The fact that Nadal, the new world No. 1, has bulging biceps, an in-your-face style, and otherworldly athleticism, hasn’t notably improved the situation. Though he does go in for sly time-wasting, he is generally an excellent sport, a charismatic personality, and appears to live a scandal-free existence. He’s also an international heart-throb, at least beyond American waters, but his romantic life has been kept fairly private. (In his Wikipedia entry under “Personal Life,” is a single sentence: “Nadal has revealed himself to be an Agnostic.”) Likewise the top women players. Many of them wear come-hither on-court outfits and are regularly photographed in bikinis, but their sex lives are so opaque they might as well be nuns.
Tennis ought to appeal to conservatives, not least on the grounds that today’s players are polite and well-mannered, though there’s a fair amount of bitchiness among the women. But my sense is that the game’s attraction is mostly to liberals. This intuition was only fortified when veteran tennis writer Pete Bodo announced on his blog that he was writing about tennis-nut Sean Hannity’s serious case of tennis-nuttiness for Tennis magazine. The reception on the site’s usually excellent comments board was distinctly chilly. Of course a lot of people dislike Hannity, but the liberal tilt was fairly pronounced, and in some cases characteristically censorious.
The U.S. Open begins August 30, and lasts two weeks. It should be pretty good. U.S. Open’s usually are. Wimbledon may be the grandest of the Grand Slams, but the one in Flushing Meadows is the most joyously raucous. The hush that falls over Wimbledon’s historic lawns is notable by its absence — we got concrete, not grass — particularly during night matches. We may never again see the kind of drunken craziness provoked by a midnight duel between Jimmy Connors and John McEnroe, or by Agassi and Sampras, but then New Yorkers are not as wild as they used to be.
One theory as to tennis’ declining popularity is that baby boomers who grew up with Borg, Connors, McEnroe, et al, are too old to play it anymore and thus have migrated to playing and watching golf. Novelist Martin Amis, once an avid tennis player, recently admitted that it’s not much fun hitting the courts at 60 when your reaction time is half what it used to be. “You see the return coming over the net, and you think, Oh, look, there’s a ball coming over the net. … So then you do an absurd dash to the ball, and are completely crowded on the shot. It’s grotesque. Going to a lot of trouble to get humiliated every afternoon, I don’t see the appeal in that.”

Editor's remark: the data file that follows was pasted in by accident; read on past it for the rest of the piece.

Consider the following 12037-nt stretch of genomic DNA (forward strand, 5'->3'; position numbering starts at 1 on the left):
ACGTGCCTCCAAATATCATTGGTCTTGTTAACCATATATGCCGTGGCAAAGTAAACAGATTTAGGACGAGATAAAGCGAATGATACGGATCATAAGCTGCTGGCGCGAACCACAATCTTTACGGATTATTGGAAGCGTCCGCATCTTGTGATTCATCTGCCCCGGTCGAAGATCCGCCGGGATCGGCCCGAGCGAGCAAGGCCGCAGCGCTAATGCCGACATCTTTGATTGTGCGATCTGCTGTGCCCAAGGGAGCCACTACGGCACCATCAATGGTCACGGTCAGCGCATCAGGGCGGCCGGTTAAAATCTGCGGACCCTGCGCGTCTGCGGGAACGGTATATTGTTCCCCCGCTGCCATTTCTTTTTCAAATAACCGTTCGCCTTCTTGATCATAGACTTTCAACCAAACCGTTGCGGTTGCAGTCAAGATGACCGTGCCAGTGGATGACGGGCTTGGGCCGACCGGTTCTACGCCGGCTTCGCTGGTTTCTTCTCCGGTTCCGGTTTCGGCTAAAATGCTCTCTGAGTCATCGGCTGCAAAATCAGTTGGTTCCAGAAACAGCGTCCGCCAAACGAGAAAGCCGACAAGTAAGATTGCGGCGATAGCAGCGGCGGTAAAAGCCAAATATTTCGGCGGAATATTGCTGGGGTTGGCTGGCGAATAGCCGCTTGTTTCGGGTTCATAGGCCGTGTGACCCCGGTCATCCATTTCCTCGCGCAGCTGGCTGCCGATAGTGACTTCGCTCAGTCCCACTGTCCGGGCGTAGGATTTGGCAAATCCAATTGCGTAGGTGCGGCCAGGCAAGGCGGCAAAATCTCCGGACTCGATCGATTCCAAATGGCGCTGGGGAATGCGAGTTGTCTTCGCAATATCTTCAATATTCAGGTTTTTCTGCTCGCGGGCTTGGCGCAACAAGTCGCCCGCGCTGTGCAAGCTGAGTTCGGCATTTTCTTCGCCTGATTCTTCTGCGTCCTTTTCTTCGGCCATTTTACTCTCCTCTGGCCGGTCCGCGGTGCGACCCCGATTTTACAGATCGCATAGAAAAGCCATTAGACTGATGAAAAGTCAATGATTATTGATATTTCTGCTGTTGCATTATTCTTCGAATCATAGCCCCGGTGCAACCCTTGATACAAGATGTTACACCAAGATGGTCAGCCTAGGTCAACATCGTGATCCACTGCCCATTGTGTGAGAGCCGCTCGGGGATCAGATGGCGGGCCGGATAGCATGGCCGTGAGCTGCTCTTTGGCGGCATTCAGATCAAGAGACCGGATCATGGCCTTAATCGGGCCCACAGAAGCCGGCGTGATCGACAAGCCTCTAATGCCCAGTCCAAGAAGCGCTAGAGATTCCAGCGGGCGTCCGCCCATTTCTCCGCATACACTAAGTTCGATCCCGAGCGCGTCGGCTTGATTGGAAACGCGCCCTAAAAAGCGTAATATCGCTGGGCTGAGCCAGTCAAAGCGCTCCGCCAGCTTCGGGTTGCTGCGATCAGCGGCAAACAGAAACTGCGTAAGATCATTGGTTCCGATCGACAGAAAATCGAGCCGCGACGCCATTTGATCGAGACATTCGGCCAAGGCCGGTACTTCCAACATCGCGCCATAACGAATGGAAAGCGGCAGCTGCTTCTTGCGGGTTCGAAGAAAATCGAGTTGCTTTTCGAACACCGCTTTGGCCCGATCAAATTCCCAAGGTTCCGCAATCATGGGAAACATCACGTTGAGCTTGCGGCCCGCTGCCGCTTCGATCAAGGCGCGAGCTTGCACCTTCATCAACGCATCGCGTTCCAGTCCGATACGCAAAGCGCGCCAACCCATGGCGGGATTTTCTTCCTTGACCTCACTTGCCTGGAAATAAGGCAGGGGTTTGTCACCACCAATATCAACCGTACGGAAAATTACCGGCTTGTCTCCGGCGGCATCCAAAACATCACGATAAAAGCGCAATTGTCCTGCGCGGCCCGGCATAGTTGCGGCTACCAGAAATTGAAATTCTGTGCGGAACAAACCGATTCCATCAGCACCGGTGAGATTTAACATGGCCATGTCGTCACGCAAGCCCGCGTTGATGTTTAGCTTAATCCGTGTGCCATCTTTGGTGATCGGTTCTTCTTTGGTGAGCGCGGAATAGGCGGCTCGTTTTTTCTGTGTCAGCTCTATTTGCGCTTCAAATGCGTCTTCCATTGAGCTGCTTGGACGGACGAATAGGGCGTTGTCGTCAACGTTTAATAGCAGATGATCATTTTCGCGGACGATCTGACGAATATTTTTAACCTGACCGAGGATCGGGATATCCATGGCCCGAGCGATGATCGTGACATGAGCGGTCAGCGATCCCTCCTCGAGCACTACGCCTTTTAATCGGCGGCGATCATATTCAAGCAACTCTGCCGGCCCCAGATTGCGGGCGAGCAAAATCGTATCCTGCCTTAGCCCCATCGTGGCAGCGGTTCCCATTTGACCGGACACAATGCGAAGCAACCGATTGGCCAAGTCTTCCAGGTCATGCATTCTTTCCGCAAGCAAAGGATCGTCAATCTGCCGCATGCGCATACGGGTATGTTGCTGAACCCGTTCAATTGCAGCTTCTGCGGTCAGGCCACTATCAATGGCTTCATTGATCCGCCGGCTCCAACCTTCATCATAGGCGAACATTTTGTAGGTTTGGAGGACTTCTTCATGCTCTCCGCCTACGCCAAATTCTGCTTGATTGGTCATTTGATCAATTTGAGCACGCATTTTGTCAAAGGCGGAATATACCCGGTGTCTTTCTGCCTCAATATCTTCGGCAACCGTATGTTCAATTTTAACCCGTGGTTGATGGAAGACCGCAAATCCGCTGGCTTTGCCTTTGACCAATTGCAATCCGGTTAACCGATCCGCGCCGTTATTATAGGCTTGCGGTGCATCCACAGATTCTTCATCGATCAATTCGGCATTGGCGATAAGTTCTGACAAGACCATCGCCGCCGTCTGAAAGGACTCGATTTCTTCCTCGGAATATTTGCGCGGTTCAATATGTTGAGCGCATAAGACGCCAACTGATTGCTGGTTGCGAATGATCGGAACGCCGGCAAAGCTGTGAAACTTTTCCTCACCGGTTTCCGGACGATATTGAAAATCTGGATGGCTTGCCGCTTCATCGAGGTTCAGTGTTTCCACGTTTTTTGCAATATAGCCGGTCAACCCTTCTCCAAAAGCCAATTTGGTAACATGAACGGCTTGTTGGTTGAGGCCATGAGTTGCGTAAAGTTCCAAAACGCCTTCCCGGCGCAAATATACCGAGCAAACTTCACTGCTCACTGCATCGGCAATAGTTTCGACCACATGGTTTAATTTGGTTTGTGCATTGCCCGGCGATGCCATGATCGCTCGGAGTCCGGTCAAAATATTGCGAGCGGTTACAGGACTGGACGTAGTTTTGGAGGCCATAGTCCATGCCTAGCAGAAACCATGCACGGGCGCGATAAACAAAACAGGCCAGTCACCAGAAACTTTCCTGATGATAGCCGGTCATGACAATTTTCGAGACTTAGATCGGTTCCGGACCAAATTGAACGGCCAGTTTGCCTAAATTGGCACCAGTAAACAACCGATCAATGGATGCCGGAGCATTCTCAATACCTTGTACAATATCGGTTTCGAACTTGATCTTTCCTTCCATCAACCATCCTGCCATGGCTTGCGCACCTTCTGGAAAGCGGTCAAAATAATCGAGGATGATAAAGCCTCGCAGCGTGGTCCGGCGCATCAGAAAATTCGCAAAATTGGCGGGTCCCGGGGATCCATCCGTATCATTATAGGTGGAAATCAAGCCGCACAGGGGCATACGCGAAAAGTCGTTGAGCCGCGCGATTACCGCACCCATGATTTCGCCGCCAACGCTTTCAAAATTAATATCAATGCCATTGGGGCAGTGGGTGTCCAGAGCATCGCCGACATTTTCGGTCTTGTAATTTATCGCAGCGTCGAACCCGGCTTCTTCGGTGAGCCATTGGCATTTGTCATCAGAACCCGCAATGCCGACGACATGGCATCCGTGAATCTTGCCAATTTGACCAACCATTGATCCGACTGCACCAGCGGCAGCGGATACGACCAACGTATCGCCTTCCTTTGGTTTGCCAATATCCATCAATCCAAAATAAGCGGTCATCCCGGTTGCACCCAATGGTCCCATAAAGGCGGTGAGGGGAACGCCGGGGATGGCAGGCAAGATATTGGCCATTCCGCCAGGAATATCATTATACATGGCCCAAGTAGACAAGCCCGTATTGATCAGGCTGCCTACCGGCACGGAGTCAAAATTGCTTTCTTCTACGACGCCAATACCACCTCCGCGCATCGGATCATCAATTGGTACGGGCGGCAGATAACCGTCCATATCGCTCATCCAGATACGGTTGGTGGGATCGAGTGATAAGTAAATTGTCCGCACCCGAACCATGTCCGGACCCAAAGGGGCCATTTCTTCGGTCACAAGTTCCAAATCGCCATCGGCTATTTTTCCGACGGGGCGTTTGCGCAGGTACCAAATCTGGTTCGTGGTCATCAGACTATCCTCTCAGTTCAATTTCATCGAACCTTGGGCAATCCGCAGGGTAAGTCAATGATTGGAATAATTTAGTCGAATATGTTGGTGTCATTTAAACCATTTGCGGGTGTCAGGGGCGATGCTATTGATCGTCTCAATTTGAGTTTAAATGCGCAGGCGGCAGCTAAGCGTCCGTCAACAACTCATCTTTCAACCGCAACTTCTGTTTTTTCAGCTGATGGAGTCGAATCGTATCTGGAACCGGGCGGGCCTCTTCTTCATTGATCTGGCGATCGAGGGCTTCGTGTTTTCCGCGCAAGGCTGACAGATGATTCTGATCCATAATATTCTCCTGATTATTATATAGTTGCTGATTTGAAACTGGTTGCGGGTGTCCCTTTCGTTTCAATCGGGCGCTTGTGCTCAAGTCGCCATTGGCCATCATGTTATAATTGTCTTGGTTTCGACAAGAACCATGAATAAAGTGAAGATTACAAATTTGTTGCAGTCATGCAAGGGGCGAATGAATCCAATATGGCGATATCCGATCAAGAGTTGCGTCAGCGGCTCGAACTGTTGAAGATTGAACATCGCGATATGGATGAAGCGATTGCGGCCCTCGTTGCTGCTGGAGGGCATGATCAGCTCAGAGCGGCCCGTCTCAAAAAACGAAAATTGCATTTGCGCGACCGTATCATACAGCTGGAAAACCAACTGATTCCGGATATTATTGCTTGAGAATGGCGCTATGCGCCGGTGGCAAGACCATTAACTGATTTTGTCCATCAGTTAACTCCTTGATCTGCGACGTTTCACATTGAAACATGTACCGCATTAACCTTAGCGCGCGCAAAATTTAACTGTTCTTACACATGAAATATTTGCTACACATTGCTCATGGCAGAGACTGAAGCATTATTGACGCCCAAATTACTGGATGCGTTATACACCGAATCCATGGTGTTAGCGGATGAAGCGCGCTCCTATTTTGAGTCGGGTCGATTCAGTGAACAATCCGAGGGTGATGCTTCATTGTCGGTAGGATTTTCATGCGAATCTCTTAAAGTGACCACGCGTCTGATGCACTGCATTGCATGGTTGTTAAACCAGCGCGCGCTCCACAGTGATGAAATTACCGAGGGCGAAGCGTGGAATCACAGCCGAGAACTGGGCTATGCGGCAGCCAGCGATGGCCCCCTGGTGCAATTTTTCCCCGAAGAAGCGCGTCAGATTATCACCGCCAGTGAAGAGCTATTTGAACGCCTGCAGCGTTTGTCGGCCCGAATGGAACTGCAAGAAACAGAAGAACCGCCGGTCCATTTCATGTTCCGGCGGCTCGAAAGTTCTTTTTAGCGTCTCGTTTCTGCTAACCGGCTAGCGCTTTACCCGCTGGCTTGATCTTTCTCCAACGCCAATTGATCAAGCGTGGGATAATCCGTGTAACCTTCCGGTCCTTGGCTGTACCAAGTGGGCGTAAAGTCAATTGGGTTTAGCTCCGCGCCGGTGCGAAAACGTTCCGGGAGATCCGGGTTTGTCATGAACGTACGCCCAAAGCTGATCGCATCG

Contrast that with the story a fellow tennis fan told me about golf: “A video producer I worked for used to take his crew golfing and they would all smoke pot before playing. Try that before a tennis match. I think Americans have always played more golf than tennis. It’s just a more enjoyable sport to play poorly: Hit a lousy shot, get in your golf cart, go for a ride, fetch the ball, hit another lousy shot, smoke a joint, etc.” Still, even if you’re too old or lazy to actually play a sport, that doesn’t automatically mean you lose interest in it as a spectator. Can it be that we’re a nation of individualists who only like team sports? But then why do we like golf?
The most obvious explanation for tennis’ woes can be found by examining the men’s Top Ten, which currently consists of two Spaniards, a Serb, a Swiss, an Argentinean, a Czech, a Scotsman, a Russian, a Swede, and … an American. (Despite being diagnosed with a mild case of mononucleosis, Roddick has worked his way back to #9 — a testament to his resilience and spirit.) If you want to know why tennis is falling off the map in America, that’s probably why. But aren’t Americans known for their openness and generosity to outsiders? Are we really going to turn our backs on a phenomenon like Nadal just because he’s Spanish? Or ignore a strategic wizard like Scotland’s Andy Murray because he’s, you know, from Scotland? What does this say about us?
So come on, sports fans, show these foreigners a little love. But don’t do it for their sake, do it for your own. The power, speed, and precision of today’s players will astound you. And if you want to see Nadal, a legend still in the making, or catch Federer while he’s still in shouting distance of his prime, not to mention a bunch of other great players, this is your chance. Take it.